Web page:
Vija Celmins Various (1964 – 2010)
‘I think I felt that these images belonged to all of us. they were our images. However, I must have been interested in Freudian, phallic imagery of some sort, right? There is a photograph of me taken in 1966. I had been working on a large sculpture of a pencil stub, which is sitting beside me, along with a nude mannequin that someone had brought over for me to decorate for a show. that photo would have inspired Freud! I think many young artists have sex on their minds, and I think I did too. The drawing of the gun [Clipping with Pistol 1968] came from the fact that a friend of mine had been attacked and her boyfriend gave her a gun, so I wanted to do a picture of it. I did some paintings, and then got interested in gun magazines, tore out some clippings, did this one drawing and then lost interest.’ — Vija Celmins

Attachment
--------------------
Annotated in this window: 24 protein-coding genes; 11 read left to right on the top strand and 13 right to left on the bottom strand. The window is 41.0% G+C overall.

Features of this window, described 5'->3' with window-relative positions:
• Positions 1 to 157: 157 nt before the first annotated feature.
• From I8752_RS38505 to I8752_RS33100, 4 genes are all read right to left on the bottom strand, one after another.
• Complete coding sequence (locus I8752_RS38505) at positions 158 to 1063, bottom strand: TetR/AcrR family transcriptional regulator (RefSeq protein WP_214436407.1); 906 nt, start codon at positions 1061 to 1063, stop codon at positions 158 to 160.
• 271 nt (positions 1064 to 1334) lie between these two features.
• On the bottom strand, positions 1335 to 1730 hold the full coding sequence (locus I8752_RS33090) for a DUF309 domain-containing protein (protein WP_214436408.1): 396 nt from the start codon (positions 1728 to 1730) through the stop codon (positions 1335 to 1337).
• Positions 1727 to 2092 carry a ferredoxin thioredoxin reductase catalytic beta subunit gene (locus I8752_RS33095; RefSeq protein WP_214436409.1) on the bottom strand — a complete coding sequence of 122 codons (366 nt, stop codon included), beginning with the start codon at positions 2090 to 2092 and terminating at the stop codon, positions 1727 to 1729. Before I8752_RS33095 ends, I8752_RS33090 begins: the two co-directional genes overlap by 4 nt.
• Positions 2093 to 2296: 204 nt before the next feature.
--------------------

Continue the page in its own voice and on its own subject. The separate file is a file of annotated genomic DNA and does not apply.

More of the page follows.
“Gun with Hand #1” (1964)
“Hand Holding a Firing Gun” (1964)
“Hand holding a firing gun (study)” (1964)
“Table With Gun” (2009-2010)
Felix Gonzalez-Torres Untitled (Death by Gun) (1990)
While González-Torres dealt with gay rights, AIDS, and a variety of governmental abuses in his own work and as a member of the collective Group Material, the subject of “Untitled” (Death by Gun), and its treatment, is unusually specific for him. Appropriating imagery from Time magazine, it presents 460 individuals killed by gunshot in one week in the United States, and includes the name, age, and circumstances of death for each person depicted. No opinion about gun control is added by the artist. Here an issue of public debate engages anyone who follows the artist’s intention and takes away one of his sheets. Dissemination, an age-old function of printed art, is ongoing since “Untitled” (Death by Gun) is reprinted as the stack is depleted.
Mel Chin HOME y SEW 9 (1994)